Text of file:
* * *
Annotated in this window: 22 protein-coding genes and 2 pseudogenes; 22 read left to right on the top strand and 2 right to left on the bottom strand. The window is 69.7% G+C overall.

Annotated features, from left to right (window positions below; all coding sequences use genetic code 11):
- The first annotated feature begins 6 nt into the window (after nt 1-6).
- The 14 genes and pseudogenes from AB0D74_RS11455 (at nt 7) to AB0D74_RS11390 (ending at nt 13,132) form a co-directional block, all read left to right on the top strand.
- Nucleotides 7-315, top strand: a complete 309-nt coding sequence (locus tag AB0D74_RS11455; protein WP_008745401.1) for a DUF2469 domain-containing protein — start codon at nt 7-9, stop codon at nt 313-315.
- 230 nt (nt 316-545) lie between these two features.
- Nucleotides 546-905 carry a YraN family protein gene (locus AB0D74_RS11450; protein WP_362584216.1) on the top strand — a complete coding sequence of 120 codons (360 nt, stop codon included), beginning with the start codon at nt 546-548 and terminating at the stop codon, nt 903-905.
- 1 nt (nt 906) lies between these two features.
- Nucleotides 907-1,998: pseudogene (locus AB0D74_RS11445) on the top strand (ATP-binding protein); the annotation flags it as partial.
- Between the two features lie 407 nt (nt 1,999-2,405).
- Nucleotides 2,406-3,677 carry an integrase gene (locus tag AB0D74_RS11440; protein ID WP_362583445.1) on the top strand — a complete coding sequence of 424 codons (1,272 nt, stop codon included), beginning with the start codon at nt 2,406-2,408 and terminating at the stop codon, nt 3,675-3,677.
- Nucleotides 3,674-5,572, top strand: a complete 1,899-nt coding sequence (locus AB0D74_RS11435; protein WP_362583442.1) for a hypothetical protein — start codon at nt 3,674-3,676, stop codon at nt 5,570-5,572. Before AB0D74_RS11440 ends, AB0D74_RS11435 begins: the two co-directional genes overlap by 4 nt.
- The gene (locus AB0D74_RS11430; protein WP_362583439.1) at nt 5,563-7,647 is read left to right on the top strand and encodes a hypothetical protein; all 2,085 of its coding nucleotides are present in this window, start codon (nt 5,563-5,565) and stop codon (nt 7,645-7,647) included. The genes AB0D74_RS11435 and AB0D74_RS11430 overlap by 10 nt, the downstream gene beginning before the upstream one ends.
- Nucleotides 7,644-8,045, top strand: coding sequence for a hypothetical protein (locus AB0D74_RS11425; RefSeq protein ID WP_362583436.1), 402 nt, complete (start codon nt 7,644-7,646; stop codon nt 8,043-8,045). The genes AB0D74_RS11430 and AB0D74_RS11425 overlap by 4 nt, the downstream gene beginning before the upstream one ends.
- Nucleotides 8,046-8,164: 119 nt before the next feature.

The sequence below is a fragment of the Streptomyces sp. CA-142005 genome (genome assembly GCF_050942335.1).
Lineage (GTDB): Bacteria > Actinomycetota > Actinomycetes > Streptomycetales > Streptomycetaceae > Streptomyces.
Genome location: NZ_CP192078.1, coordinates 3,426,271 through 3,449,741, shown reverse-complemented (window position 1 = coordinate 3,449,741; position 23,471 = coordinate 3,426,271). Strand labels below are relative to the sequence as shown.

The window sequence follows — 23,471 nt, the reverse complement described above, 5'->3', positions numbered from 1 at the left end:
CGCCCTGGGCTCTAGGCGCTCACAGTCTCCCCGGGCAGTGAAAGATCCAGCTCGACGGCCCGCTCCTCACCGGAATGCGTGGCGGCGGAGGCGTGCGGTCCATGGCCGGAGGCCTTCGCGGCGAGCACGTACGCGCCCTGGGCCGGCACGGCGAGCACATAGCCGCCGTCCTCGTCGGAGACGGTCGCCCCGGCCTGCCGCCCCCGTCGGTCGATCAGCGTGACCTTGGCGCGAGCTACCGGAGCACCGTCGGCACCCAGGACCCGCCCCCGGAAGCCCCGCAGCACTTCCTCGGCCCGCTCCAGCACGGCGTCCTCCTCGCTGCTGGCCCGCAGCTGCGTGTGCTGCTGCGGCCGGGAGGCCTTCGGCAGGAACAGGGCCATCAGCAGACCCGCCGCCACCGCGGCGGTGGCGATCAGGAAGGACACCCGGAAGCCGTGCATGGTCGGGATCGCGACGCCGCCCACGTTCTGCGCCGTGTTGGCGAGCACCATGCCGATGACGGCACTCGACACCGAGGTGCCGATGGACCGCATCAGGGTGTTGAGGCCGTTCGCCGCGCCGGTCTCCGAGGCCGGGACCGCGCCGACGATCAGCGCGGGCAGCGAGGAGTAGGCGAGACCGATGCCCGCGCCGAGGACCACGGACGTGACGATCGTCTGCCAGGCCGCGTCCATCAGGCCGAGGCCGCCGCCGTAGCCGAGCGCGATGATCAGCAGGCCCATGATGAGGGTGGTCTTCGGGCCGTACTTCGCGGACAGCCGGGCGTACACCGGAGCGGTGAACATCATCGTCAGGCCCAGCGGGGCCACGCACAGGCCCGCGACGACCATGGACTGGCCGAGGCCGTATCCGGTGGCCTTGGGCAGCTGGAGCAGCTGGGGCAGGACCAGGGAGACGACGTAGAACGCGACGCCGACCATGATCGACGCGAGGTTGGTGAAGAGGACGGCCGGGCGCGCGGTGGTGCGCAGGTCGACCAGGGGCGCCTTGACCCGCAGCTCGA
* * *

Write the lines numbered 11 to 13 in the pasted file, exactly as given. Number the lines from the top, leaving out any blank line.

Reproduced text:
- Nucleotides 2,406-3,677 carry an integrase gene (locus tag AB0D74_RS11440; protein ID WP_362583445.1) on the top strand — a complete coding sequence of 424 codons (1,272 nt, stop codon included), beginning with the start codon at nt 2,406-2,408 and terminating at the stop codon, nt 3,675-3,677.
- Nucleotides 3,674-5,572, top strand: a complete 1,899-nt coding sequence (locus AB0D74_RS11435; protein WP_362583442.1) for a hypothetical protein — start codon at nt 3,674-3,676, stop codon at nt 5,570-5,572. Before AB0D74_RS11440 ends, AB0D74_RS11435 begins: the two co-directional genes overlap by 4 nt.
- The gene (locus AB0D74_RS11430; protein WP_362583439.1) at nt 5,563-7,647 is read left to right on the top strand and encodes a hypothetical protein; all 2,085 of its coding nucleotides are present in this window, start codon (nt 5,563-5,565) and stop codon (nt 7,645-7,647) included. The genes AB0D74_RS11435 and AB0D74_RS11430 overlap by 10 nt, the downstream gene beginning before the upstream one ends.